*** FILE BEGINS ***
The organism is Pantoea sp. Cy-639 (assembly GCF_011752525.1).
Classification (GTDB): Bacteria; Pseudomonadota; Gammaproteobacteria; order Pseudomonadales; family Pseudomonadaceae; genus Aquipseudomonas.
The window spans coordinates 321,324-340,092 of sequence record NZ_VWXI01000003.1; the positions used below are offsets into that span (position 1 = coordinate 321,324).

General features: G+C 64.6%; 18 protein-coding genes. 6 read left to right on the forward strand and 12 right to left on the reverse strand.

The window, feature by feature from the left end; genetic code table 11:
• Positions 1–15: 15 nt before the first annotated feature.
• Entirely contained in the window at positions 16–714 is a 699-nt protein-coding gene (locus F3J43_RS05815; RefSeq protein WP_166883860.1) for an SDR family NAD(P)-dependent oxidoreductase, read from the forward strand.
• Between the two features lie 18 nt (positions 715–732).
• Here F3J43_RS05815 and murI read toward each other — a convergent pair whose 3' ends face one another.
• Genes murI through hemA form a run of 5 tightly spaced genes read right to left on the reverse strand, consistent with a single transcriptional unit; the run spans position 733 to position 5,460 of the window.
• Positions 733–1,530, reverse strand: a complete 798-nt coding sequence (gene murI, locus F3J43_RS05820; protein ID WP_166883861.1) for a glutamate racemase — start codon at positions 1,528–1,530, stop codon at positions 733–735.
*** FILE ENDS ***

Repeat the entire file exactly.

The organism is Pantoea sp. Cy-639 (assembly GCF_011752525.1).
Classification (GTDB): Bacteria; Pseudomonadota; Gammaproteobacteria; order Pseudomonadales; family Pseudomonadaceae; genus Aquipseudomonas.
The window spans coordinates 321,324-340,092 of sequence record NZ_VWXI01000003.1; the positions used below are offsets into that span (position 1 = coordinate 321,324).

General features: G+C 64.6%; 18 protein-coding genes. 6 read left to right on the forward strand and 12 right to left on the reverse strand.

The window, feature by feature from the left end; genetic code table 11:
• Positions 1–15: 15 nt before the first annotated feature.
• Entirely contained in the window at positions 16–714 is a 699-nt protein-coding gene (locus F3J43_RS05815; RefSeq protein WP_166883860.1) for an SDR family NAD(P)-dependent oxidoreductase, read from the forward strand.
• Between the two features lie 18 nt (positions 715–732).
• Here F3J43_RS05815 and murI read toward each other — a convergent pair whose 3' ends face one another.
• Genes murI through hemA form a run of 5 tightly spaced genes read right to left on the reverse strand, consistent with a single transcriptional unit; the run spans position 733 to position 5,460 of the window.
• Positions 733–1,530, reverse strand: a complete 798-nt coding sequence (gene murI, locus F3J43_RS05820; protein ID WP_166883861.1) for a glutamate racemase — start codon at positions 1,528–1,530, stop codon at positions 733–735.